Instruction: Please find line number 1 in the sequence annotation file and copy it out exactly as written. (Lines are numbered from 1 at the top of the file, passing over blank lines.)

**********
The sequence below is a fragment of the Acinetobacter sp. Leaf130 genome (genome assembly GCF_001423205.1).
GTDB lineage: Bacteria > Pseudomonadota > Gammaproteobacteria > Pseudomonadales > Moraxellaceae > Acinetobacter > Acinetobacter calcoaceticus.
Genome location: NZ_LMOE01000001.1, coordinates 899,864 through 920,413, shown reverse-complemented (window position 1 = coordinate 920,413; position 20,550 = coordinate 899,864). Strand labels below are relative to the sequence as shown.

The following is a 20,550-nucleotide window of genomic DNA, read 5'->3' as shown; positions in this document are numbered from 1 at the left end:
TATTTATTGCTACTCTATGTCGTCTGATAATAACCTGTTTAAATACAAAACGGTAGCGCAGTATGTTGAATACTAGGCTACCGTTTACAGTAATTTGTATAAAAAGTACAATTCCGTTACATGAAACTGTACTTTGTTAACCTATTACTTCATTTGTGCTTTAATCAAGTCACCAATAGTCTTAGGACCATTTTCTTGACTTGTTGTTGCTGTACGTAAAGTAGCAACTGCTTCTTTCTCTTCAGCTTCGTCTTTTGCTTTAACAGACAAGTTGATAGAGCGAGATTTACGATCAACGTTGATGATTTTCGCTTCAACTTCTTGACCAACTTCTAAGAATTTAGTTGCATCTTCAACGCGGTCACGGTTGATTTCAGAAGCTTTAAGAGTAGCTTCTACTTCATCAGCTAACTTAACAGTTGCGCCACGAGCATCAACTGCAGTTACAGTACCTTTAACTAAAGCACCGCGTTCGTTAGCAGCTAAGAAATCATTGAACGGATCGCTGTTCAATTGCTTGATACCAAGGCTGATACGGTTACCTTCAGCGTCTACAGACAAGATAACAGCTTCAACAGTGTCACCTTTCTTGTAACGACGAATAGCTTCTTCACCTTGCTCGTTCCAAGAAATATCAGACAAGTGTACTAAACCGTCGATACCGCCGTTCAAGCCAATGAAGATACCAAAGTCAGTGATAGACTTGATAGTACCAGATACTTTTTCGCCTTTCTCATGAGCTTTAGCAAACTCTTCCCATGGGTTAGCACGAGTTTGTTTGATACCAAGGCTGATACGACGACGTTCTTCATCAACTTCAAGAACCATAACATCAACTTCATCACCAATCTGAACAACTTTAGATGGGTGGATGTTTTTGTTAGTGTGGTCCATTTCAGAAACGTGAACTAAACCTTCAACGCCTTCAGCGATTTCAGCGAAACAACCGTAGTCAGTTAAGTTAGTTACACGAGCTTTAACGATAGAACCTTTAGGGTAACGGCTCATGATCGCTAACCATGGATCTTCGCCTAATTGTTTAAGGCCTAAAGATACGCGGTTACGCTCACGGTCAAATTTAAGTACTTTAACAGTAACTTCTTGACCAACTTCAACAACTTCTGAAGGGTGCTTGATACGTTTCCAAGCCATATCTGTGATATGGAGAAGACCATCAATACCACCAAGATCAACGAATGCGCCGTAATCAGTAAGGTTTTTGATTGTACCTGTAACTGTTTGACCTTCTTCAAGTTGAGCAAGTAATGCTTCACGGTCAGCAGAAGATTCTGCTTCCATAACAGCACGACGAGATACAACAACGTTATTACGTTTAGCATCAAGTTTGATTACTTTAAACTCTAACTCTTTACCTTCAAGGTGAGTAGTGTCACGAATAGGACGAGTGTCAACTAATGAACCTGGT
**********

The sequence below is a fragment of the Acinetobacter sp. Leaf130 genome (genome assembly GCF_001423205.1).